Feb. 4 (Bloomberg) -- U.S. stocks rose, giving the Standard & Poor’s 500 Index a fifth straight weekly advance, after reports showed employment in the world’s largest economy topped forecasts and global manufacturing is strengthening.
Bank of America Corp. and American Express Co. jumped at least 4.8 percent this week, leading gains in the Dow Jones Industrial Average, which climbed to its highest level since May 2008. Financial and technology companies added at least 3.1 percent as a group, posting the biggest advances out of 10 industries in the S&P 500. Whirlpool Corp. surged 26 percent after forecasting profit that beat analysts’ estimates.
The S&P 500 rose 2.2 percent to 1,344.90 since Jan. 27, completing the longest weekly rally since January 2011. It is up 6.9 percent this year, the best annual start since 1987. The Dow added 201.77 points, or 1.6 percent, to 12,862.23 this week.
“We’re in a positive feedback loop,” Bernard Schoenfeld, the New York-based senior investment strategist at BNY Mellon Wealth Management, which oversees about $168 billion, said in a telephone interview. “The employment picture is improving,” he said. “We’re seeing earnings growth continue to be favorable, valuations are attractive, and the economy seems to be improving.”
The S&P 500 has recovered after the European debt crisis drove the index down 19 percent between April 29 and Oct. 3, boosted by better-than-estimated economic data and corporate profits. It’s 1.4 percent away from surpassing its peak nine months ago and reaching the highest since June 2008. This week’s advance was propelled by the American unemployment rate dropping to a three-year low and manufacturing gauges in the U.S., China and Europe increasing.
Jobless Rate, Factories
Stocks gained yesterday after Labor Department figures showed payrolls increased by 243,000 in January, the most since April and exceeding all forecasts in a Bloomberg News survey. The median economist projection in the survey called for an increase of 140,000. The unemployment rate dropped to 8.3 percent, the lowest since February 2009.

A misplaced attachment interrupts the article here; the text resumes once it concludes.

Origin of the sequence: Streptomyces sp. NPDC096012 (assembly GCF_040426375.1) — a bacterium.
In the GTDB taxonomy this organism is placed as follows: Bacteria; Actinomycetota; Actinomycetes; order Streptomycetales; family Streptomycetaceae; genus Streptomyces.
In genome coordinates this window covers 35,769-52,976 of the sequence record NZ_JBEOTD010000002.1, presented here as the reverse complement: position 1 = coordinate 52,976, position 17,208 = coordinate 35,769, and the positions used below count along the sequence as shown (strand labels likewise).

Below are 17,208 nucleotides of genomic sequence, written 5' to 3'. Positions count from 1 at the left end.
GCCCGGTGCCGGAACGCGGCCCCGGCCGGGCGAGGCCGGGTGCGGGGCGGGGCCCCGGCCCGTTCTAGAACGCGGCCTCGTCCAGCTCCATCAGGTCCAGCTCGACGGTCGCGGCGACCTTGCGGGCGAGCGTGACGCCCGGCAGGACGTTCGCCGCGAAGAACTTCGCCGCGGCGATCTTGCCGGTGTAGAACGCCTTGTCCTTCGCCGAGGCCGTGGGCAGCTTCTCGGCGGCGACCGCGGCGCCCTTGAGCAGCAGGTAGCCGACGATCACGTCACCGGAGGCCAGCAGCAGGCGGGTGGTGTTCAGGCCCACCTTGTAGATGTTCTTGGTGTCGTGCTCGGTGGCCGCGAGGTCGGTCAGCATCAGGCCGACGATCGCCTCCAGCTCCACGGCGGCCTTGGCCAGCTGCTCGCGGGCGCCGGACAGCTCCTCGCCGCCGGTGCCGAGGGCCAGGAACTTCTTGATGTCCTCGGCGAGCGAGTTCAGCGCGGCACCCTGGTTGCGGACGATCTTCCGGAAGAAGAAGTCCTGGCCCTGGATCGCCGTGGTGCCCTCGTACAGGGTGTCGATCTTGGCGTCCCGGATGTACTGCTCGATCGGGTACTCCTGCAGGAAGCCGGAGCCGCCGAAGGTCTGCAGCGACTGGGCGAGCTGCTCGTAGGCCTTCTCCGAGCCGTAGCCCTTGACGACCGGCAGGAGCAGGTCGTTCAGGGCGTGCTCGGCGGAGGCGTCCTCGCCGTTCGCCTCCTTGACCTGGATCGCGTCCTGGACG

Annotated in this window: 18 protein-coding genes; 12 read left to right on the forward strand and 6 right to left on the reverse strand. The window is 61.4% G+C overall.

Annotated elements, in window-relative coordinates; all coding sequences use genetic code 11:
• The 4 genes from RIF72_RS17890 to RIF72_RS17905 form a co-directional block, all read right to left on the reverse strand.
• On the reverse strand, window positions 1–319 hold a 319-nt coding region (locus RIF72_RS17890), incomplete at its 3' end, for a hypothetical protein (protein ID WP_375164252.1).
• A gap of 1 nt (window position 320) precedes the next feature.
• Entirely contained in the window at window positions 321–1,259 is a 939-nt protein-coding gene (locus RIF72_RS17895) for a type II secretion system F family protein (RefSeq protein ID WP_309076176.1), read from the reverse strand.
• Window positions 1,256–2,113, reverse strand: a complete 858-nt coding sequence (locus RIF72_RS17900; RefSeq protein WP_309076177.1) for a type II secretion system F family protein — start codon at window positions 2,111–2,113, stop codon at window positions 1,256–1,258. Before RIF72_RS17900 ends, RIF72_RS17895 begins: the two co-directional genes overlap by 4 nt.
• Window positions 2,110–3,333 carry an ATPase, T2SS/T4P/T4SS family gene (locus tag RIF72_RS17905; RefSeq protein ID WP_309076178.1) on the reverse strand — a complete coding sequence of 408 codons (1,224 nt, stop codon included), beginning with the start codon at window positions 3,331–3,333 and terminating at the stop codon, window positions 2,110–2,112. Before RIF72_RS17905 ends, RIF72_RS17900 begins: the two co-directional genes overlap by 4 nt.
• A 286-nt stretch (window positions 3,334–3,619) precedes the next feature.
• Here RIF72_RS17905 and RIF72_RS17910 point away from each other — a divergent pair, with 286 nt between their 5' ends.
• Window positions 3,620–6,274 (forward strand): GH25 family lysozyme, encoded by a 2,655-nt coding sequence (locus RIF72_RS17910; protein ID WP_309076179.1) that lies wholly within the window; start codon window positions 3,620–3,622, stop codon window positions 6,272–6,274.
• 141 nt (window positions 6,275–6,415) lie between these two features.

The S&P 500 increased three straight days to end the week, breaking a four-day losing streak. Equities rallied on Feb. 1 after data showing manufacturing in the U.S. grew at the fastest pace since June. The U.K.’s factory measure unexpectedly reached an eight-month high. The benchmark gauge for U.S. equities has climbed 22 percent from its 2011 low of 1,099.23.
‘Stars Are Aligning’
“The stars are aligning to push the market higher,” Brian Jacobsen, who helps oversee about $209 billion as chief portfolio strategist at Wells Fargo Advantage Funds in Menomonee Falls, Wisconsin, said in a telephone interview. The jobs data “was a very encouraging report. It should silence a lot of the skeptics out there who are saying that Europe is going to push the U.S. into a recession.”
The Morgan Stanley Cyclical Index rallied to its highest level since July 28, rising 3.5 percent.
Financial companies in the S&P 500 climbed 4.2 percent as a group, the largest gain among 10 industries. Bank of America, the second-largest U.S. bank by assets, advanced 7.5 percent to $7.84, while American Express, the biggest credit-card issuer by purchases, added 4.8 percent to $52.25.
Technology companies increased 3.1 percent, the second- biggest increase in the benchmark measure. Facebook Inc. filed to raise $5 billion in the largest Internet initial public offering on record. Zynga Inc., the largest developer of games for the company, surged 33 percent to $13.39. Groupon Inc. rallied 22 percent to $24.43.
Whirlpool rallied 26 percent, the most in the S&P 500, to $68.66. The world’s largest appliance maker forecast that it would earn at least $6.50 a share from continuing operations in 2012, compared with the $5.80 average of analyst estimates compiled by Bloomberg.
Marathon Petroleum Corp. jumped 17 percent, the second- biggest gain in the S&P 500, to $43.98. The crude refiner that was spun off from Marathon Oil Corp. in June, will consider an initial public offering for its pipeline assets that may be worth as much as $6.2 billion. The company also said it will buy back as much as $2 billion in shares.
Genworth Financial Inc. rose 17 percent to $9.17. The mortgage guarantor and life insurer swung to a fourth-quarter profit on fewer claims tied to delinquent borrowers. Profit in the three months ended Dec. 31 was 22 cents a share, compared with a loss of 33 cents a year earlier. The company, which dropped by half last year, has gained 40 percent since Dec. 31.
--With assistance from Rita Nazareth and Nikolaj Gammeltoft in New York. Editors: Nick Baker, Jeff Sutherland
To contact the reporters on this story: Katia Porzecanski in New York at email@example.com; Inyoung Hwang in New York at firstname.lastname@example.org
To contact the editor responsible for this story: Nick Baker at email@example.com